Output the day of the week alongside the corresponding check-incount.
Table: airbnb_contacts
```

Answer:

## Python Dictionary

## GroupBy or OrderBY

## Iphone and weblogs

## Comparing Performance of Engines

## Books Collection

## Finding Invalid Schools

```
Data science interview questions
How many high schools that people have listed on their profiles are real? How do we find out, and deploy at scale, a way of finding invalid schools?
```

Answer 1: Use Facebook data about users and schools.

Approach: Create a graph/cluster of similar users based on their location, age, etc. If some school has only one or a few occurrences it’s probably fake. Instead of looking at similar users, we can only consider user’s friends (and maybe friends of friends) to make this more scalable. It’s very likely that the user’s Facebook friends attend the same school as a user. Another idea is to use school data on Facebook to verify its invalidity. If a school does not have a picture or the school’s name is abnormal, there’s a big chance it’s fake (we can use Machine Learning for this).

Pros: We depend only on app data, we can make the solution scalable.

Cons: If there is not enough application data, our approach will not work. And even if there is, there is no 100% certainty it’s correct. If some school is new and/or users have not updated the high school info it’s possible we claim the high school as invalid, even though it is not invalid.

Answer 2: Use government data that is publicly accessible.

Approach: Fetch a list of schools and compare the user’s school with this list.

Pros: Very quick and probably 100% correct.

Cons: Such access is not a common thing in most countries. Also, we depend on outside sources and if the source is not working we can’t use it.

Answer 3: Reporting mechanism.

Approach: Give an option to users to report invalid high schools of other users. Based on the number of reports make a decision if a school is invalid.

Pros: Simple solution that depends on users’ activity.

Cons: It’s not 100% secure. Also, it could be hard to motivate users for making such explicit actions.

#### Interview Question #24: Mean, Median Age in Mexico

Link to the question: https://platform.stratascratch.com/technical/2013-mean-median-age-in-mexico/

**Answer**:

*To find out which one is higher between the mean and the median, we need to find out first how the age distribution looks like in Mexico. As a rule of thumb, we can determine which one is higher with the following scenario:*

*If the age is normally distributed, the mean is going to be equal to the median.If the age distribution is right-skewed, then the mean is larger than the median.If the age distribution is left-skewed, then the median is higher than the mean.*

*According to Statista, which you can see more in detail via this link: https://www.statista.com/statistics/275411/age-distribution-in-mexico, Mexico constantly has a right-skewed distribution from 2010 until 2020.*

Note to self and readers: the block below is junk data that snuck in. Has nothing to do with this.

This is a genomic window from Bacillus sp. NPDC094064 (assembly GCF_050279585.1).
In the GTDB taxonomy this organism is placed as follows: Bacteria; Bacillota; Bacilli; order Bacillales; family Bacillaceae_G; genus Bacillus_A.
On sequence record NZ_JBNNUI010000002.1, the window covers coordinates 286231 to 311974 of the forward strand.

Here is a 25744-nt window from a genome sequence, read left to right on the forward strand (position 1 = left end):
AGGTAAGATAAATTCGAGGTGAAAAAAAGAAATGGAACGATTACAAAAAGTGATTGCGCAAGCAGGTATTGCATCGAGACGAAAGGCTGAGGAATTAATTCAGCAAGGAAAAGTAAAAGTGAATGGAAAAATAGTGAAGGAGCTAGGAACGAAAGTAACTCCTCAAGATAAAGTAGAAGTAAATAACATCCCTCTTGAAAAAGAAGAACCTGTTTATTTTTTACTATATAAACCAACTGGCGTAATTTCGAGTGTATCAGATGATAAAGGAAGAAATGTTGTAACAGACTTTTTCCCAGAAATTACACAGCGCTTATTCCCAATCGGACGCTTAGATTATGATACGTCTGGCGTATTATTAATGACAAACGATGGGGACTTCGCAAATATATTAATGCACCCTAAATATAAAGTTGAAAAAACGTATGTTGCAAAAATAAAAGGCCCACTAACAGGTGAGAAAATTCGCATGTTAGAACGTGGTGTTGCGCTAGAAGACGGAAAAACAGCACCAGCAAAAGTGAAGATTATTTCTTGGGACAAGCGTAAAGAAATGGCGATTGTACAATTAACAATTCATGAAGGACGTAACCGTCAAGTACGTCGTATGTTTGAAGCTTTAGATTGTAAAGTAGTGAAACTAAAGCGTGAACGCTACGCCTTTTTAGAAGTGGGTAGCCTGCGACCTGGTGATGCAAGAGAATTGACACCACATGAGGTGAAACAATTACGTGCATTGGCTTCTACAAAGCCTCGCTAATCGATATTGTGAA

*People ages 0-14 occupy 25-29% of the total population in Mexico.People ages 15-64 occupy 64-66% of the total population in Mexico.People ages above 65 occupy 6-7% of the total population in Mexico.*

*Thus, the mean age in Mexico is higher than the median.*

The more theoretical question could be one by Travelport:

#### Interview Question #25: R^2 Value

Link to the question: https://platform.stratascratch.com/technical/2153-r2-value

A little bit of formulas writing is tested by FINRA question:

#### Interview Question #26: Pearson’s Correlation Coefficient

#### Interview Question #27: Survey Response Randomness

Link to the question: https://platform.stratascratch.com/technical/2205-survey-response-randomness

Do you know how to answer this data science interview question? A slight hint: Cronbach’s alpha. Now you have to elaborate on this.

The question for those that will be more into machine learning is this one by DST Systems:

#### Interview Question #28: Variance in Unsupervised Model

*“How to calculate variance in an unsupervised model?”*

Data science interview questions Link to the question: https://platform.stratascratch.com/technical/2210-variance-in-unsupervised-model

You could do it on an example of k-means clustering. To get the variance of the model, you’ll have to define the formula of both within-cluster and between-cluster variations separately.

Deloitte is interested in the Shapiro-Wilk test:

#### Interview Question #29: Shapiro-Wilk Test

Data science interview questions Link to the question: https://platform.stratascratch.com/technical/2331-shapiro-wilk-test

What is it used for? Do you need the null hypothesis, and how do you form it? How does the p-value compare with the significance level? Those are all questions that could frame your approach to answering the question.

### The Modeling Data Science Interview Questions

When you get the modeling questions, they will test your knowledge about machine learning and statistical modeling. That means you need to show how you’d use these technical skills to generate sample data and predict real-world events.